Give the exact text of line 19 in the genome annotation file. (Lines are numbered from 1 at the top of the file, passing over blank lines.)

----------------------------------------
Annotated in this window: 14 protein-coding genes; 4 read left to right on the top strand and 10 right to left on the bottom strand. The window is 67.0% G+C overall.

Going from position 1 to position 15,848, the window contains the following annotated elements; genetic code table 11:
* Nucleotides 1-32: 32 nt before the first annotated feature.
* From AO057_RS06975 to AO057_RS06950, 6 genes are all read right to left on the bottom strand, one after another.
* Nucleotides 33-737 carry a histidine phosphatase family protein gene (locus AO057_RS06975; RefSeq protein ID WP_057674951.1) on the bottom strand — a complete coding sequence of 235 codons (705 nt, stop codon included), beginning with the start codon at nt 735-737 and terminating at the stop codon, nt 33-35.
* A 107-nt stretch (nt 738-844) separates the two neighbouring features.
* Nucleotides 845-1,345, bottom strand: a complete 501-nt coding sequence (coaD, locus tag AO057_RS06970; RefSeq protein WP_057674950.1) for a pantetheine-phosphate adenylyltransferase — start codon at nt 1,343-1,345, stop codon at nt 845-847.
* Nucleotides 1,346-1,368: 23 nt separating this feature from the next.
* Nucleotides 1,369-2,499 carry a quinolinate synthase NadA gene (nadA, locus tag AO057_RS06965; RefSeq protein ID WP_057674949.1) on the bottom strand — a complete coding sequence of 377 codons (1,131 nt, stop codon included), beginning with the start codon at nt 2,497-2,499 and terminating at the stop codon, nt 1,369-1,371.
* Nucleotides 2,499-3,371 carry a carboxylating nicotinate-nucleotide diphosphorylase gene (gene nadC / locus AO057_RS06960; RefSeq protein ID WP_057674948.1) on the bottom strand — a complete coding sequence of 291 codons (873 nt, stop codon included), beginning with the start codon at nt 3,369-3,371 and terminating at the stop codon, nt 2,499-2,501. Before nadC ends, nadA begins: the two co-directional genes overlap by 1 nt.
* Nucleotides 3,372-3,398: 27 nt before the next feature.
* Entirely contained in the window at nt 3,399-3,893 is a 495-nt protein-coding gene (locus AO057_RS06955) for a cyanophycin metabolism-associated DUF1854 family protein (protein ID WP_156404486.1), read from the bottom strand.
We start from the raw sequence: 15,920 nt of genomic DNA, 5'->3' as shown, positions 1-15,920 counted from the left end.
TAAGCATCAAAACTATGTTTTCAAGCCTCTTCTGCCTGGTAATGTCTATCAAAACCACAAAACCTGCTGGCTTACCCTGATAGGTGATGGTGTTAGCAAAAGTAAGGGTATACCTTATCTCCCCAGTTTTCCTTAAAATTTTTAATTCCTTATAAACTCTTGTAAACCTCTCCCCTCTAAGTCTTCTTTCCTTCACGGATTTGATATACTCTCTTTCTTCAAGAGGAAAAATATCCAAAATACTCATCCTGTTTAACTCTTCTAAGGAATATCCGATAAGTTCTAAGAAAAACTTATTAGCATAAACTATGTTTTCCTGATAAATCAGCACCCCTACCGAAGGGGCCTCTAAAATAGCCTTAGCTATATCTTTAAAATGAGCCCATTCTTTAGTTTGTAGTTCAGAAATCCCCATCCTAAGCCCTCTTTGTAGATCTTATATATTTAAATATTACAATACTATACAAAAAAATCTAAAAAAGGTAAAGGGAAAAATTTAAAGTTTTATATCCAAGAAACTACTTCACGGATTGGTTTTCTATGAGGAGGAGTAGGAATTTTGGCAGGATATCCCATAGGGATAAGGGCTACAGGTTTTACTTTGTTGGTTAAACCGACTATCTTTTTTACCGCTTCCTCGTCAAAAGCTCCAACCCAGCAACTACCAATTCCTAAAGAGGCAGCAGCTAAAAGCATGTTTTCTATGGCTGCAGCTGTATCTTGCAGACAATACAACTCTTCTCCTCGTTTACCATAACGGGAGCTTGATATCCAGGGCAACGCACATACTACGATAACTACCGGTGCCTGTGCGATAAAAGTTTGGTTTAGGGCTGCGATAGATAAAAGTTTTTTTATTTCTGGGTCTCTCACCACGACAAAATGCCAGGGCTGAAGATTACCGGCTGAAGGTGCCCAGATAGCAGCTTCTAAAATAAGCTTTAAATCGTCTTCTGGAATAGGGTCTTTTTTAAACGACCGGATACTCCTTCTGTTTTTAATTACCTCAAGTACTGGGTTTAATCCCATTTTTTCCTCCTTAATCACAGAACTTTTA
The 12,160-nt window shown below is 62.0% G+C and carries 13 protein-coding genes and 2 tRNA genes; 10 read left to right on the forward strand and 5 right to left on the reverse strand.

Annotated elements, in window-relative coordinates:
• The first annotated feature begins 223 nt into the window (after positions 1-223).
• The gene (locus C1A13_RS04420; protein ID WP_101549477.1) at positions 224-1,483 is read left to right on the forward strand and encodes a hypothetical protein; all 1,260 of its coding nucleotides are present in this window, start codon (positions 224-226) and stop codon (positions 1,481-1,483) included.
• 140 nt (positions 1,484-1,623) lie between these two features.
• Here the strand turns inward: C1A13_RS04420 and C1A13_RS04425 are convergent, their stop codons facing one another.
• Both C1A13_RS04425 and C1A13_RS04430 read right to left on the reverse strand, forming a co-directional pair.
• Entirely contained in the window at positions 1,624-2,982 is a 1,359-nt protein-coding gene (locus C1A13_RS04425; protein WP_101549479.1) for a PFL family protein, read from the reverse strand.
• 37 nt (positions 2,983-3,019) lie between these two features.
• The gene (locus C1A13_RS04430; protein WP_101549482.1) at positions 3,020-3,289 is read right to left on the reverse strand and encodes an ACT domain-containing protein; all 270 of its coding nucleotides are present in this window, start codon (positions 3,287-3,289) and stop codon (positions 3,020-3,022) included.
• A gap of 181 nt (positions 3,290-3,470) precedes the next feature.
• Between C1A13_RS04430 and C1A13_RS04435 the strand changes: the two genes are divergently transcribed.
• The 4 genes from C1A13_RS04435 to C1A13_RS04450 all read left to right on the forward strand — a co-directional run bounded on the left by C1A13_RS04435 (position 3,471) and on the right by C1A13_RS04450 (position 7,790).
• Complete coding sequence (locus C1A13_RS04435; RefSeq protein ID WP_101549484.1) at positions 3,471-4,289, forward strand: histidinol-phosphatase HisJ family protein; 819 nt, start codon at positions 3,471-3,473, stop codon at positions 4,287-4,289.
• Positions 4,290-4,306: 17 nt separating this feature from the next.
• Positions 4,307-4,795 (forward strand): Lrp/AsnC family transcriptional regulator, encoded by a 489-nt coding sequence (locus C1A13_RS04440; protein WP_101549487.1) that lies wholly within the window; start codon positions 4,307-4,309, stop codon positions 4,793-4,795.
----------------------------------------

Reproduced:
• 140 nt (positions 1,484-1,623) lie between these two features.